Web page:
Air Warfare

It’s official: The F-35 will not get a new engine anytime soon

After rancorous debate, a new engine for the stealth fighter was already in doubt, but legislation released by congressional appropriators today seemingly puts the issue to rest.

F-35 Demo Team shows appreciation for Oklahoma maintainers

U.S. Air Force Maj. Kristin “BEO” Wolfe, F-35A Lightning II Demonstration Team pilot and commander, performs for F-135 engine maintainers assigned to the Oklahoma City Air Logistics Complex, at Tinker Air Force Base, Okla., May 25, 2021. (U.S. Air Force photo by Staff Sergeant Thomas Barley)

WASHINGTON — With text of the fiscal year 2024 spending agreement finally released today, lawmakers have officially decided the future of the F-35 Joint Strike Fighter’s engine.

Spoiler alert: Pratt & Whitney’s F135 powerplant is here to stay. 

According to explanatory text accompanying the legislation, lawmakers will provide $280 million for advanced engine development work — money that will mostly go to Pratt and GE Aerospace, which have both developed prototype powerplants through the Air Force’s Adaptive Engine Transition Program (AETP) and are competing to build an engine for the service’s secretive Next Generation Air Dominance (NGAD) fighter. 

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But that $280 million is just for the engine industrial base, the text says. In fact, “[t]he agreement does not support the integration of an alternative engine on the F-35, and includes a new general provision that prohibits the use of funds to integrate an alternative engine on any F-35 aircraft.”

Instead, the money furnished by appropriators is tailored to “only” fund work to support future engine development programs like “adaptive cycle engine technologies, improved manufacturing techniques for engine components, development of novel materials, and the integration of enhanced digital design capabilities into the engine development process” the text says.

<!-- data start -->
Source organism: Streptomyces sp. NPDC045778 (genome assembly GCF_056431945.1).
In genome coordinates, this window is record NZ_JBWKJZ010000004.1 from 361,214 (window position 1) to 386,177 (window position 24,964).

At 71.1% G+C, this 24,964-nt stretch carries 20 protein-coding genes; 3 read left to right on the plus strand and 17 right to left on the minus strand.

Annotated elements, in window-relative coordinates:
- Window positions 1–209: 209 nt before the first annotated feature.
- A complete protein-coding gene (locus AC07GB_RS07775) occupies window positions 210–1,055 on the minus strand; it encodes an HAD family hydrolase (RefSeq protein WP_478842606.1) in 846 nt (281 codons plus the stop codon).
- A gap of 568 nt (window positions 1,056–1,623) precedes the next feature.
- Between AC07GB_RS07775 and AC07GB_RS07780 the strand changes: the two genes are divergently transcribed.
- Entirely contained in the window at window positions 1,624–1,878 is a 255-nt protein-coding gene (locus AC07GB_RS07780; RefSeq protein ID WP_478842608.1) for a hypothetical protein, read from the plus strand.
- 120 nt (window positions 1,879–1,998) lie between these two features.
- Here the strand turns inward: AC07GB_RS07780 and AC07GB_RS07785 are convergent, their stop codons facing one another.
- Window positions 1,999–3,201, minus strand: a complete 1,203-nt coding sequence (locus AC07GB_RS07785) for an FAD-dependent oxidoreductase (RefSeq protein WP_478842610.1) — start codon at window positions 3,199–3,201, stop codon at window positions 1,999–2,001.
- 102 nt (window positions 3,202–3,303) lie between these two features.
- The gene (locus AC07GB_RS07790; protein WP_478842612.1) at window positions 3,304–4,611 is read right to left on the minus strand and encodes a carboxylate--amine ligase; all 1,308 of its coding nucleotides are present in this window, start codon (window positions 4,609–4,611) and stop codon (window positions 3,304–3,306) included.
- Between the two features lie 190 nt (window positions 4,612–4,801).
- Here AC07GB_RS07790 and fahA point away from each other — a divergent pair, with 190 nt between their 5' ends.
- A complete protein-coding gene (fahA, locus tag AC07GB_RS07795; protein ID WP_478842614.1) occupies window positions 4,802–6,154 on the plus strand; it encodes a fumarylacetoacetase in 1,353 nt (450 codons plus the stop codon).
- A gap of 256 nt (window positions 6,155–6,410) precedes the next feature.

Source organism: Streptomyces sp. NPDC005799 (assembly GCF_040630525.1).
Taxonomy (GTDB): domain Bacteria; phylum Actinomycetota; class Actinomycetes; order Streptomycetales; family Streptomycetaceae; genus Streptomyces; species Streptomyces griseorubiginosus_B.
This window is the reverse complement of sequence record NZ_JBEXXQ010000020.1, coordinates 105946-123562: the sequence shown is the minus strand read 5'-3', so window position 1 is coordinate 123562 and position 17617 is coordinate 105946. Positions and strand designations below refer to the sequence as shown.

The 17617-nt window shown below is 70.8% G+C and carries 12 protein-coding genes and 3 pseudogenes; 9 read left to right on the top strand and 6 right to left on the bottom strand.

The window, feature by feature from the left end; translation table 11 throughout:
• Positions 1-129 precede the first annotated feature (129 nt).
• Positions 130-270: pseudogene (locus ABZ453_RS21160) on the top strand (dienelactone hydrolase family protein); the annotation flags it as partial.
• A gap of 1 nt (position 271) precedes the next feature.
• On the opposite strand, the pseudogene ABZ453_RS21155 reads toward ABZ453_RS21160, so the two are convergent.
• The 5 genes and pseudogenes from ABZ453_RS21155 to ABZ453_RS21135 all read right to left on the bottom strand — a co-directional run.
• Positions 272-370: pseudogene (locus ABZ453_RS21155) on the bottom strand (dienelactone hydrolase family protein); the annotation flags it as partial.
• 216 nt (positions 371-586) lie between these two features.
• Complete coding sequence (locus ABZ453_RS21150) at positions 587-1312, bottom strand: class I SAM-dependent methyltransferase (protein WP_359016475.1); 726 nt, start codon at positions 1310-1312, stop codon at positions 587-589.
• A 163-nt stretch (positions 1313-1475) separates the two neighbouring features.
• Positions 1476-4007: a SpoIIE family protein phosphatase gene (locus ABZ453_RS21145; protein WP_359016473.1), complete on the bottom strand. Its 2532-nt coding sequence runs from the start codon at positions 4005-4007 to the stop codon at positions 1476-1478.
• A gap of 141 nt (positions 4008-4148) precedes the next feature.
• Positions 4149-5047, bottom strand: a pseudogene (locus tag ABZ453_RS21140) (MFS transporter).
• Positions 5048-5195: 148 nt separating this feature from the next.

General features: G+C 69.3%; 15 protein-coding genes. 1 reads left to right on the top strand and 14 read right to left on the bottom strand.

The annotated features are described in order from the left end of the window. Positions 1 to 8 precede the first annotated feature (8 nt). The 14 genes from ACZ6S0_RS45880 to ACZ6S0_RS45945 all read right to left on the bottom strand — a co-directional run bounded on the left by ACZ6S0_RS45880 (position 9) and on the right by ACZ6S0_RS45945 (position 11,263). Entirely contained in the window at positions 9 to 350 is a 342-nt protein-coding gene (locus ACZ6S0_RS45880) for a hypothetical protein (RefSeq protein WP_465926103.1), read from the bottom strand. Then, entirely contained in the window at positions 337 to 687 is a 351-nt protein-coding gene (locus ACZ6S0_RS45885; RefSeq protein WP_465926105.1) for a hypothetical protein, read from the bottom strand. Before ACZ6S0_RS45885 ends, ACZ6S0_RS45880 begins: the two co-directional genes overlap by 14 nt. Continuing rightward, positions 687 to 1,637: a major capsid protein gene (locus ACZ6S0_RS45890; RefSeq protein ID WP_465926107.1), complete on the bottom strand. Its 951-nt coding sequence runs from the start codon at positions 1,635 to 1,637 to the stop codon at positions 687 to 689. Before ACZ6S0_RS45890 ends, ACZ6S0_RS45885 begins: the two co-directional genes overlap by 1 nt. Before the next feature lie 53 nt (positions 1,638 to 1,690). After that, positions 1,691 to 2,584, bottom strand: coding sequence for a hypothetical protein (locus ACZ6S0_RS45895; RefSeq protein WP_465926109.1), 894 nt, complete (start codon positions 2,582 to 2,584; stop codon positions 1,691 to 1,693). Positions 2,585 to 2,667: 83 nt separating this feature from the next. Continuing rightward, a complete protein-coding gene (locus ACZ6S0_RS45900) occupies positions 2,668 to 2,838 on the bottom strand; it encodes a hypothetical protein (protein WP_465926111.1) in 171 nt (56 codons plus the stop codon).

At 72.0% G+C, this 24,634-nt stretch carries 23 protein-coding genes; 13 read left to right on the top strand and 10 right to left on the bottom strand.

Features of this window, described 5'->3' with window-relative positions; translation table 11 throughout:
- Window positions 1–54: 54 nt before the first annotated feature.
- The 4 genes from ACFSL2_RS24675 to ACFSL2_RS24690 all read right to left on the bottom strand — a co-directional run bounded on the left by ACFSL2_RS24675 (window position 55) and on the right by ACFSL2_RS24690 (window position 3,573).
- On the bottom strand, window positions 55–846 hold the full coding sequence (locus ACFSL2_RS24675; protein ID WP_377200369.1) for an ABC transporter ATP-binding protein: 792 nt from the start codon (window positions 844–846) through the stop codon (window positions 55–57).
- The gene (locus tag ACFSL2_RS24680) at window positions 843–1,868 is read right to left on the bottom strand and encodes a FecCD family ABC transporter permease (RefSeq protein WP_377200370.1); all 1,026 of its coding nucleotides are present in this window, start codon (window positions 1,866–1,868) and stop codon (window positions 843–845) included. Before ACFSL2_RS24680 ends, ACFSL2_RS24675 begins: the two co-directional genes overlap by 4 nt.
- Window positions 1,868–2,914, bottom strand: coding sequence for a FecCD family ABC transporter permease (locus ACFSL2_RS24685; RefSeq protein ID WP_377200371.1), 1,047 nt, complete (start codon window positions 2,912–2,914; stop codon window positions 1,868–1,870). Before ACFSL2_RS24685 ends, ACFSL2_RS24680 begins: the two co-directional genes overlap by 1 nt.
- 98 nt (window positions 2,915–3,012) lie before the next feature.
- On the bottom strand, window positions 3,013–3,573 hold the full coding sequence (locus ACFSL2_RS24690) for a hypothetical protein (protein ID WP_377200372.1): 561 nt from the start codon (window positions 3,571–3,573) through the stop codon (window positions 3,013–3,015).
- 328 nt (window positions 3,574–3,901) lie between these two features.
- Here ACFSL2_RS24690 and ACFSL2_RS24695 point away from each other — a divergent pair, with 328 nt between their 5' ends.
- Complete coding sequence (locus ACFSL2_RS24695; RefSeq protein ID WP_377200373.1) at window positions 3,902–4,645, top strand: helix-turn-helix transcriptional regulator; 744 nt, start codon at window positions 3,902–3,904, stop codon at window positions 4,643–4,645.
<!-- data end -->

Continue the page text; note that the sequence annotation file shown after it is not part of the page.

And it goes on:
Previously, officials had been weighing whether to pursue an upgrade to the Pratt engine or to hold a competition with Pratt’s and GE’s AETP prototypes to re-engine the F-35. Reasoning that the AETP engines would not be compatible with all three variants of the stealth fighter and pose prohibitive costs, the Air Force moved to upgrade the F135 in the FY24 budget, though some lawmakers remained open to keeping a new, adaptive engine in play. 

The decision to upgrade the Pratt engine opened up an unusual rift between F-35 planemaker Lockheed Martin and Pratt, with Lockheed’s aeronautics boss telling Breaking Defense last year he preferred to see a new engine introduced. The position led to an extraordinary rebuke from Pratt, and eventually prompted Lockheed Chief Executive Officer Jim Taiclet to tamp down the controversy

Still, the outcome in the spending agreement today is not all too surprising, as the writing has been on the wall for some time. Markups released last year by Senate and House appropriators did not include funding for a new F-35 engine, and GE followed by mostly muting its pitch for its adaptive engine prototype to re-engine the stealth fighter. 

House Appropriations defense subcommittee (HAC-D) Chairman Rep. Ken Calvert, R-Calif., cast further doubt on a new engine as well, telling Breaking Defense in an interview last year that House appropriators are “not looking or seeking to change out the Pratt & Whitney engine.”

Theoretically, it’s always possible in future budgets that lawmakers could change their mind. The two companies’ respective AETP prototypes probably aren’t going to be junked anytime soon, and lawmakers might have renewed interest in a new engine if something goes awry with Pratt’s F135 upgrade plan dubbed the Engine Core Upgrade

Calvert mentioned that possibility, though he deemed it unlikely. “Unless there’s a catastrophic failure on the part of Pratt & Whitney, which I don’t foresee, I don’t see at this point that there’s going to be any change … Pratt & Whitney will continue to have that engine,” he told Breaking Defense. Rep. Mike Garcia, a fellow California Republican who also sits on HAC-D, explained in the same interview that the adaptive engine program could serve as a “backup” and provide research utility. 

Both Pratt and GE have said they are continuing to leverage their adaptive engine prototypes, whose insights could be used for the NGAD engine program known as Next Generation Adaptive Propulsion (NGAP). Both companies are expected to have their NGAP engine designs carried through a prototyping stage, an Air Force official told reporters last year. The legislation released today fully funds the Air Force’s request to carry the NGAP program out, providing $595 million in addition to the $280 million in advanced engine work.